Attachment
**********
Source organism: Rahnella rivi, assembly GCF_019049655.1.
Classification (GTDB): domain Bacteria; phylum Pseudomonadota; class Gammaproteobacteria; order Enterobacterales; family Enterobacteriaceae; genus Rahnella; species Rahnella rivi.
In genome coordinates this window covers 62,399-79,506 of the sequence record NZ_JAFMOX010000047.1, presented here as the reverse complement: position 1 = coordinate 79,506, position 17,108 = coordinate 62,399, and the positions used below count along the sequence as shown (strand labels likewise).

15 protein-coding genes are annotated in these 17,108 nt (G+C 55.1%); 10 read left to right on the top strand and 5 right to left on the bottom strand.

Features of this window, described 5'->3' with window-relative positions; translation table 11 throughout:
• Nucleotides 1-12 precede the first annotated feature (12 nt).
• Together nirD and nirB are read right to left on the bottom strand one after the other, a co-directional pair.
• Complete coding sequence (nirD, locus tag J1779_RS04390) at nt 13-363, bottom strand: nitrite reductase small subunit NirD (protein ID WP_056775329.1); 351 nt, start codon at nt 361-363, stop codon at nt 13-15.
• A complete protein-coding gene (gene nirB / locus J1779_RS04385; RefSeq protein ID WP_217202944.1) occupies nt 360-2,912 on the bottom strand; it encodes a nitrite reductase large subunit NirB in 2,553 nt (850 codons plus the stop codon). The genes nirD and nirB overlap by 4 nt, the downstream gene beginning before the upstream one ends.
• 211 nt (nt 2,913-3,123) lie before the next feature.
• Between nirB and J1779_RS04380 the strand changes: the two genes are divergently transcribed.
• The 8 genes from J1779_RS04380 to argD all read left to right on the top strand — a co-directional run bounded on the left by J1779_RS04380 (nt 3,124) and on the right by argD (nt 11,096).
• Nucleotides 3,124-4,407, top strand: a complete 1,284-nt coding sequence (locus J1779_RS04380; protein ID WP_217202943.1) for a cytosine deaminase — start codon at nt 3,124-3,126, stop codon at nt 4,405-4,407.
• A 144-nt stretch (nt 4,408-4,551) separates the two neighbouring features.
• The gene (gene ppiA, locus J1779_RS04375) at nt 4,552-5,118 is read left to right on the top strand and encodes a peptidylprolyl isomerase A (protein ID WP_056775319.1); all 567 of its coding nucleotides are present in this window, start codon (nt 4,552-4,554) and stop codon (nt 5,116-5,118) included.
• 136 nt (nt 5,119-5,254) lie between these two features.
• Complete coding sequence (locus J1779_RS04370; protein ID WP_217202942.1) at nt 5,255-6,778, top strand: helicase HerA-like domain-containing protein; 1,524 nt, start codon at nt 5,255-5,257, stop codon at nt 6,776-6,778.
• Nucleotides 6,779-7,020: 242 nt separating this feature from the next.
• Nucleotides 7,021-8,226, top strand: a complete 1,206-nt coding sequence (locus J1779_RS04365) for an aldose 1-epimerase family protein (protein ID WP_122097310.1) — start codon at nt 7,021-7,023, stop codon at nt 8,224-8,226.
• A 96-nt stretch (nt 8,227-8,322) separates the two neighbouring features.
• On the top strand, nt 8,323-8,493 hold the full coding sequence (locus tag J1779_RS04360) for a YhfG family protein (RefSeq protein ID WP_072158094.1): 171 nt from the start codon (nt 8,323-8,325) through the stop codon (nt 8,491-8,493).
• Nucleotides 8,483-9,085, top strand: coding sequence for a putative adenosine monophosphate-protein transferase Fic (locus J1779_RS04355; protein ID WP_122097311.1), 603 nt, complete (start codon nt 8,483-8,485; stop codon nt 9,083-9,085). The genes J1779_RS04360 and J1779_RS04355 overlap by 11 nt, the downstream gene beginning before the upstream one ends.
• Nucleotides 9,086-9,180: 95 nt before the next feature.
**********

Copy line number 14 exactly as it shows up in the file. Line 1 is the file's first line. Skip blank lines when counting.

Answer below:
• A 144-nt stretch (nt 4,408-4,551) separates the two neighbouring features.